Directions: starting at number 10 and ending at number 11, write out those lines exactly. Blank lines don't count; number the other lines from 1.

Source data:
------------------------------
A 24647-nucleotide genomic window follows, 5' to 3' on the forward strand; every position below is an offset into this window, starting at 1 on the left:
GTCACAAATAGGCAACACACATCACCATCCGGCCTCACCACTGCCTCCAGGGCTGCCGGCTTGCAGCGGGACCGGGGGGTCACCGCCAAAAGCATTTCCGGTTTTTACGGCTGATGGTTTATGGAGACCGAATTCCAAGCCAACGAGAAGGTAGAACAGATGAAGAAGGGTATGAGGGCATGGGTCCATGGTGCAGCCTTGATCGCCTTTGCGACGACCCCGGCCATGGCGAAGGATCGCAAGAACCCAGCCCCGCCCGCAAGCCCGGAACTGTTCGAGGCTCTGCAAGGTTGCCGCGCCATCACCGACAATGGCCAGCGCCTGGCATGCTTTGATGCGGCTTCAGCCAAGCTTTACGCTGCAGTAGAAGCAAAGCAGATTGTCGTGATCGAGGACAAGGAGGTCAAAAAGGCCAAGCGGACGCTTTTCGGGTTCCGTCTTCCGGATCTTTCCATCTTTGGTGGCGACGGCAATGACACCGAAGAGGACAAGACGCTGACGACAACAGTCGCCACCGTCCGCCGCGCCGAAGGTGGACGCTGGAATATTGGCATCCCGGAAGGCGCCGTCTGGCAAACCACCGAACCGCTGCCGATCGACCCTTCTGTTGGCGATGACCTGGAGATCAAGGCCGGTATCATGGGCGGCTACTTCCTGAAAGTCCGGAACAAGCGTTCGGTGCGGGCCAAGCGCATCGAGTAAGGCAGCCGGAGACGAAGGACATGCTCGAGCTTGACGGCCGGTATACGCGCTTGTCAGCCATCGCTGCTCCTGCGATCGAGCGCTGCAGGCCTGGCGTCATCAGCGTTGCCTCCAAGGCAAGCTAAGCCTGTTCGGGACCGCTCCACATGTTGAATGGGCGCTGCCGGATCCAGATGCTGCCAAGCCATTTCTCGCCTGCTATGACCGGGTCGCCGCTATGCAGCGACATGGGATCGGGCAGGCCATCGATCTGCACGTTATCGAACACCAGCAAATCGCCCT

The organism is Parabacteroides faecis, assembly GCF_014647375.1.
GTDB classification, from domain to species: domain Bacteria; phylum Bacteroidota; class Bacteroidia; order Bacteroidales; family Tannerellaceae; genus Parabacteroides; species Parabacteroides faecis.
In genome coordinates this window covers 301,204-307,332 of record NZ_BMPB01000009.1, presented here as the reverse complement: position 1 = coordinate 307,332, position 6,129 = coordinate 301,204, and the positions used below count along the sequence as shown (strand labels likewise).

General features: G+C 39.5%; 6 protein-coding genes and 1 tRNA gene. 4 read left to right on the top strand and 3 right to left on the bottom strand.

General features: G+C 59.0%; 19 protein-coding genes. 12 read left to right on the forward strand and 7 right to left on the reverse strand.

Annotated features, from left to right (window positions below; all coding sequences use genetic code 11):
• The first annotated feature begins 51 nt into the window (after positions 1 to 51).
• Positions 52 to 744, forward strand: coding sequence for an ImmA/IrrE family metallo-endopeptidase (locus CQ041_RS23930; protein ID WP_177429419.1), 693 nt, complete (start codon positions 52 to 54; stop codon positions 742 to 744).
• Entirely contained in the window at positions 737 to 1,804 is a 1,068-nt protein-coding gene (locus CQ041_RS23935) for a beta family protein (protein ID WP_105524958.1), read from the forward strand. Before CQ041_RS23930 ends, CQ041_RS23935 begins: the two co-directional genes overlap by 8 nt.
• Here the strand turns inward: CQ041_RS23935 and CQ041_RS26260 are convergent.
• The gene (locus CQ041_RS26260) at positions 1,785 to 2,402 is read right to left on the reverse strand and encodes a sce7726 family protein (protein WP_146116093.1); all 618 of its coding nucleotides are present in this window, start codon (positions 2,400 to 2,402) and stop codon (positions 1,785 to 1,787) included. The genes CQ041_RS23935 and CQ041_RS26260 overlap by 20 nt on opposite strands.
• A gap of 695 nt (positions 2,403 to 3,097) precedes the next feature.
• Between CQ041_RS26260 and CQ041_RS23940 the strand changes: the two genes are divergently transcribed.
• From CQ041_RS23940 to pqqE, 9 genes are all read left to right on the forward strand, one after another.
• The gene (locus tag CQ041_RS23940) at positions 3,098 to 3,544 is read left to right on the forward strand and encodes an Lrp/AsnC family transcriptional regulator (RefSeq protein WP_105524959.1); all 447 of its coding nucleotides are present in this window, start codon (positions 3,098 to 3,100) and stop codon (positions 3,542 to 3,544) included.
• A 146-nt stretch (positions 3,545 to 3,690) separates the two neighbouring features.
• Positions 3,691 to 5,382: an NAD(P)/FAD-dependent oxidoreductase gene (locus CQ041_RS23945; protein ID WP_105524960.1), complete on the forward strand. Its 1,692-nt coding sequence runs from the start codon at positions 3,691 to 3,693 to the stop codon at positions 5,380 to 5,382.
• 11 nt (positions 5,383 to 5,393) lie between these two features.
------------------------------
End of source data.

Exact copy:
• Positions 52 to 744, forward strand: coding sequence for an ImmA/IrrE family metallo-endopeptidase (locus CQ041_RS23930; protein ID WP_177429419.1), 693 nt, complete (start codon positions 52 to 54; stop codon positions 742 to 744).
• Entirely contained in the window at positions 737 to 1,804 is a 1,068-nt protein-coding gene (locus CQ041_RS23935) for a beta family protein (protein ID WP_105524958.1), read from the forward strand. Before CQ041_RS23930 ends, CQ041_RS23935 begins: the two co-directional genes overlap by 8 nt.